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By Stephen Filmanowicz


Dr. Phil Voglewede was just months into his first faculty appointment in the early days of the Iraq War when he and a colleague first wondered whether engineers had a role to play in improving prosthetics for the war’s many amputees. Now, as an assistant professor of mechanical engineering at Marquette, Voglewede is on his way to answering that question, leading a federally funded interdisciplinary research team in creating a promising motorized prosthetic ankle and foot. From its earliest phases, Voglewede’s project has revealed the promise and challenges involved in pursuing natural human motion through engineering. Then, as now, the most common prostheses — passive devices that fix the foot and ankle at a 90-degree angle — offered minimal range of motion and limited thrust (springing back to form after flexing slightly under the user’s weight). They have the benefit, however, of being lightweight and affordable.

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Photos by Dan Johnson

We’re dealing with something that can be directly applicable to people’s lives.

13 // Research Features

Early discoveries revealed that mechanisms familiar to any engineer could, at least in theory, contribute positively to prosthetic performance. A standard four-bar linkage like those found in classroom door closers closely matched the interplay of foot and ankle. A torsion spring could help supply thrust for walking. A motor could provide the extra lift required for inclines or stairs.

As these basic components became part of the team’s concept design, each added bulk and weight, however — dealbreakers if not managed carefully. “You’re only dealing with so much real estate ... and so much weight and so much power you can put on there,” explains Voglewede. “Then you have all the constraints of the practical. ...Will this work in the rain? Those are tremendous constraints that you don’t typically get in robotic applications.” Voglewede and his team have come a long way from a working model that tested well in terms of force and motion but tipped the scales at 10 pounds and was scaled more for Bigfoot than a human. After retooling made possible by a $390,000 grant from the National Institutes of Health in 2009, its replacement is appropriately human-scaled and weighs about 5 pounds. It also has a backpack power source and sensors that cue the release of force. Due soon for testing on amputees, the device is a focal point of a growing collaborative team at Marquette and the Medical College of Wisconsin. Included in that group is Marquette mechanical engineering professor Dr. Joseph Schimmels, a specialist in spring design, who is working on potential breakthrough ideas that could yield the power of a motorized ankle using only springs that harness and redirect energy generated as part of the walking process (including the heel strike). “It’s not like we’re doing nanotechnology,” concludes Voglewede, “but this is to me just as exciting because we’re dealing with something that can be directly applicable to people’s lives and so fundamental to engineering, something within very strict constraints. To me, that’s the beauty of engineering, working within the constraints.”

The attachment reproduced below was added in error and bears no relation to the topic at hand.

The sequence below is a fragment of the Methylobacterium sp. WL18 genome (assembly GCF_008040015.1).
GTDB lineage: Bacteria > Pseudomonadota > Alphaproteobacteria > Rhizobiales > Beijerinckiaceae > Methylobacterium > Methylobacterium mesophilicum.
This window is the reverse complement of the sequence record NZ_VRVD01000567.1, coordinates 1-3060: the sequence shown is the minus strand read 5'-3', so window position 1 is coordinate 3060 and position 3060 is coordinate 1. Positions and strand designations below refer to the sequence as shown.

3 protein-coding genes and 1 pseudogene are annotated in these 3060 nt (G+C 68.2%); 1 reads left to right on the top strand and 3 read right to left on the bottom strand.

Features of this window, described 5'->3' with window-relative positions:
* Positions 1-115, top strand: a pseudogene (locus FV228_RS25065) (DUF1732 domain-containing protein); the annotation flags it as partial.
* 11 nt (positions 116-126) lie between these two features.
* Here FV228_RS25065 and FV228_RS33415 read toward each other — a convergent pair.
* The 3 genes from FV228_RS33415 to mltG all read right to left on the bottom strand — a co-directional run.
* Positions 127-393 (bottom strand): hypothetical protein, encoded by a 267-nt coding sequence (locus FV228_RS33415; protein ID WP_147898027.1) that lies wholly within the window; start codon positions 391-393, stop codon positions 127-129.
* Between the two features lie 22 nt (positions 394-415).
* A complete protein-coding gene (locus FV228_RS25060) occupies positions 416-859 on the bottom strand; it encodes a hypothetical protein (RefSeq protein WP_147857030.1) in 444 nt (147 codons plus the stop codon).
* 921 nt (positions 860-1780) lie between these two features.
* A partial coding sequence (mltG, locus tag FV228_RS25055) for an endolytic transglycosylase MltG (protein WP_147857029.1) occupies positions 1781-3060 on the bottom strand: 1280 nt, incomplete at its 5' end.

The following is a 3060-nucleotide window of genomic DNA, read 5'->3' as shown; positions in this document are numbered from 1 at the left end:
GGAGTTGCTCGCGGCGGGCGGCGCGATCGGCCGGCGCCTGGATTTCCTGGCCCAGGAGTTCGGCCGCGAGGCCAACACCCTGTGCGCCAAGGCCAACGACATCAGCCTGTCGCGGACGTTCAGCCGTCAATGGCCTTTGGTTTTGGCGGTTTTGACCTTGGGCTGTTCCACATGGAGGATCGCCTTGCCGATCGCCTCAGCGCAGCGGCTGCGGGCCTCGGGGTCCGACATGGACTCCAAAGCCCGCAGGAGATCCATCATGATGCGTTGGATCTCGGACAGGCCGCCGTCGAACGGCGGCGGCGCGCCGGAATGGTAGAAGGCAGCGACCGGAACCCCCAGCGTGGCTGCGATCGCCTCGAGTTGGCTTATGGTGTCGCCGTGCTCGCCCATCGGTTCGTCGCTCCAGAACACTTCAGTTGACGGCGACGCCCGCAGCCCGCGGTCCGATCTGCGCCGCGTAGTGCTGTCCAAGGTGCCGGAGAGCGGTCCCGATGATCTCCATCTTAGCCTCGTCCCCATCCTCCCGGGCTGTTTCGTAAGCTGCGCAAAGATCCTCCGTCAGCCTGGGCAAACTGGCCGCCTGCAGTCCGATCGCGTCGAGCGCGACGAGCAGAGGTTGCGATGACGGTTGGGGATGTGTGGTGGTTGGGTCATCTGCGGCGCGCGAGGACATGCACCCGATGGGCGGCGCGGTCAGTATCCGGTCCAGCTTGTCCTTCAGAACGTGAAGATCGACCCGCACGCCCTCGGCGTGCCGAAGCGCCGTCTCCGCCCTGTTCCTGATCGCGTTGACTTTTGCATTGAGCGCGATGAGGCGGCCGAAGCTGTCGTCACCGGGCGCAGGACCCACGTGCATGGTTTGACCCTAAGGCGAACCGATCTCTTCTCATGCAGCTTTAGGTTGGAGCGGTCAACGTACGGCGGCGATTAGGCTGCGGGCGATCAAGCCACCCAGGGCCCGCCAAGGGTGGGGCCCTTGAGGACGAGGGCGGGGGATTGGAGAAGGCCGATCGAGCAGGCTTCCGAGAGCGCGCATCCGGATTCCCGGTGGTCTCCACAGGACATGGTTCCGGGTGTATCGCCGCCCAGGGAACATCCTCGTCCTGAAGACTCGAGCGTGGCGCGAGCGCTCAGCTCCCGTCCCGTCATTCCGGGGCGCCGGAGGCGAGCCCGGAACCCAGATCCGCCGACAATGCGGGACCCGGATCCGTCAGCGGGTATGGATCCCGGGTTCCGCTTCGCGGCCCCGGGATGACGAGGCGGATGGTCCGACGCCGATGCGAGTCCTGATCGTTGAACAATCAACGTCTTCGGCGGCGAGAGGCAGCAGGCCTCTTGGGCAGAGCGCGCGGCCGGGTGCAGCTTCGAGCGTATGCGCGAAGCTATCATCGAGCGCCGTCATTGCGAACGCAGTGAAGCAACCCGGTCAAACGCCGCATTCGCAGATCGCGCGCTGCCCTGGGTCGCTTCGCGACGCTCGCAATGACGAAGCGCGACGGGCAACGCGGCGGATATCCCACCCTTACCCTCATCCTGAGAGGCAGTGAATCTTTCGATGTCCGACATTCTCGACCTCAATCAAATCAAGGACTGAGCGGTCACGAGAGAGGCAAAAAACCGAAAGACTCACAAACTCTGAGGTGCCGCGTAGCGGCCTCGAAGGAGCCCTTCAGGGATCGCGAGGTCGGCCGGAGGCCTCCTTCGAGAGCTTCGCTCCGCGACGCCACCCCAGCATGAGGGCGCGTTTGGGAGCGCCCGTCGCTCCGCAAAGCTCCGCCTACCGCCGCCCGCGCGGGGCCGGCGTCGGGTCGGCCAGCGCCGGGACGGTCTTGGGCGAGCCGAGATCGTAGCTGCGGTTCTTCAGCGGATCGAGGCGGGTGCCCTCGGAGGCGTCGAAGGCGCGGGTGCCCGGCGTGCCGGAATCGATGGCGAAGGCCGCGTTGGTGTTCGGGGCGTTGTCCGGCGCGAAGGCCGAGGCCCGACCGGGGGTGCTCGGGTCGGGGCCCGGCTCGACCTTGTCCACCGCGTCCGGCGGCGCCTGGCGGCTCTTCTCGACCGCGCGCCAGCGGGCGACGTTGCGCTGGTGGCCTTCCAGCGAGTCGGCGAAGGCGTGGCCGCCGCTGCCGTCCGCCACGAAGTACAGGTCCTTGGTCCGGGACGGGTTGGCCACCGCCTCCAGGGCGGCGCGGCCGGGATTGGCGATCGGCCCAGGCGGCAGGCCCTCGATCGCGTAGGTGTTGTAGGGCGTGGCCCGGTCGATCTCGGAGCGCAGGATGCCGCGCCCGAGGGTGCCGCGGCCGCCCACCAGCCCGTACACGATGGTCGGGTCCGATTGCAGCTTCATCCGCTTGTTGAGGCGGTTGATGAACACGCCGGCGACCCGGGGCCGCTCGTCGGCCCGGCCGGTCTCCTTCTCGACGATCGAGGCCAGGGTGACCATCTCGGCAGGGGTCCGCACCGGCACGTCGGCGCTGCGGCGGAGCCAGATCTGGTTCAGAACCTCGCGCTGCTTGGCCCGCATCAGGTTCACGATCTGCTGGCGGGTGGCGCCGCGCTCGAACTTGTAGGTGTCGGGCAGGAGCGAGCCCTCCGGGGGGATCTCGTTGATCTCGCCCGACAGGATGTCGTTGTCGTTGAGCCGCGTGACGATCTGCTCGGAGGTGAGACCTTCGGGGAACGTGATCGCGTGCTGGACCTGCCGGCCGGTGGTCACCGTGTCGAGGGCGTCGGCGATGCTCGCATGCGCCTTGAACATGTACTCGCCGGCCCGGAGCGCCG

Marquette Engineer  

College of Engineering Magazine

Marquette Engineer  

College of Engineering Magazine